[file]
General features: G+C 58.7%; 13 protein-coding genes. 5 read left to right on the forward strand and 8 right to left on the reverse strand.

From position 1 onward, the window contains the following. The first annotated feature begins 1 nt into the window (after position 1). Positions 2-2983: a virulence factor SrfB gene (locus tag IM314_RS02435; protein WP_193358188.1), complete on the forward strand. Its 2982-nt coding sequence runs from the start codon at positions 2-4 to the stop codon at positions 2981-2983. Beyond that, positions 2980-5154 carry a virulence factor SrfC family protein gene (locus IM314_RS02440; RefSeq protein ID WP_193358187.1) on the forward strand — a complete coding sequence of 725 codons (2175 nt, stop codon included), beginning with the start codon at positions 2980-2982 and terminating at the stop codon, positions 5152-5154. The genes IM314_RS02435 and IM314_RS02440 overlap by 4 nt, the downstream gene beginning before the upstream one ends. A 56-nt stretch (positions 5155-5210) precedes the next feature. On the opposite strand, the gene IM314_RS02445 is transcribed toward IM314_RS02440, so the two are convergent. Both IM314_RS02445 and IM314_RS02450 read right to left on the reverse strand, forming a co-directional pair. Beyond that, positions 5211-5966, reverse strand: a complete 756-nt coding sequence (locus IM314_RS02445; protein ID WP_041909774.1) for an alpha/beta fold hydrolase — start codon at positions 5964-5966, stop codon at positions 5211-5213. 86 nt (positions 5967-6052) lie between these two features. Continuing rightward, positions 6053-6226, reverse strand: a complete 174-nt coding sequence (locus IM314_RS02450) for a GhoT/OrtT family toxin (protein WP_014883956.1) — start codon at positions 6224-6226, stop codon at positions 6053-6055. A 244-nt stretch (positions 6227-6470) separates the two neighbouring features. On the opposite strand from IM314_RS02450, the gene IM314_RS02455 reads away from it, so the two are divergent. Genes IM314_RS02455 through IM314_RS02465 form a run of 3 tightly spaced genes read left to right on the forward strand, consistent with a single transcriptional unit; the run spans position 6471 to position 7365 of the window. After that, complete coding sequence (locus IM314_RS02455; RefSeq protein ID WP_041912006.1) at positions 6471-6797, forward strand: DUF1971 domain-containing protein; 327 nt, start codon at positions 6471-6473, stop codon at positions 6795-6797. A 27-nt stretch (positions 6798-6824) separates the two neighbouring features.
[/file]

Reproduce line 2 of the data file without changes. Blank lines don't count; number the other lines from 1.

From position 1 onward, the window contains the following. The first annotated feature begins 1 nt into the window (after position 1). Positions 2-2983: a virulence factor SrfB gene (locus tag IM314_RS02435; protein WP_193358188.1), complete on the forward strand. Its 2982-nt coding sequence runs from the start codon at positions 2-4 to the stop codon at positions 2981-2983. Beyond that, positions 2980-5154 carry a virulence factor SrfC family protein gene (locus IM314_RS02440; RefSeq protein ID WP_193358187.1) on the forward strand — a complete coding sequence of 725 codons (2175 nt, stop codon included), beginning with the start codon at positions 2980-2982 and terminating at the stop codon, positions 5152-5154. The genes IM314_RS02435 and IM314_RS02440 overlap by 4 nt, the downstream gene beginning before the upstream one ends. A 56-nt stretch (positions 5155-5210) precedes the next feature. On the opposite strand, the gene IM314_RS02445 is transcribed toward IM314_RS02440, so the two are convergent. Both IM314_RS02445 and IM314_RS02450 read right to left on the reverse strand, forming a co-directional pair. Beyond that, positions 5211-5966, reverse strand: a complete 756-nt coding sequence (locus IM314_RS02445; protein ID WP_041909774.1) for an alpha/beta fold hydrolase — start codon at positions 5964-5966, stop codon at positions 5211-5213. 86 nt (positions 5967-6052) lie between these two features. Continuing rightward, positions 6053-6226, reverse strand: a complete 174-nt coding sequence (locus IM314_RS02450) for a GhoT/OrtT family toxin (protein WP_014883956.1) — start codon at positions 6224-6226, stop codon at positions 6053-6055. A 244-nt stretch (positions 6227-6470) separates the two neighbouring features. On the opposite strand from IM314_RS02450, the gene IM314_RS02455 reads away from it, so the two are divergent. Genes IM314_RS02455 through IM314_RS02465 form a run of 3 tightly spaced genes read left to right on the forward strand, consistent with a single transcriptional unit; the run spans position 6471 to position 7365 of the window. After that, complete coding sequence (locus IM314_RS02455; RefSeq protein ID WP_041912006.1) at positions 6471-6797, forward strand: DUF1971 domain-containing protein; 327 nt, start codon at positions 6471-6473, stop codon at positions 6795-6797. A 27-nt stretch (positions 6798-6824) separates the two neighbouring features.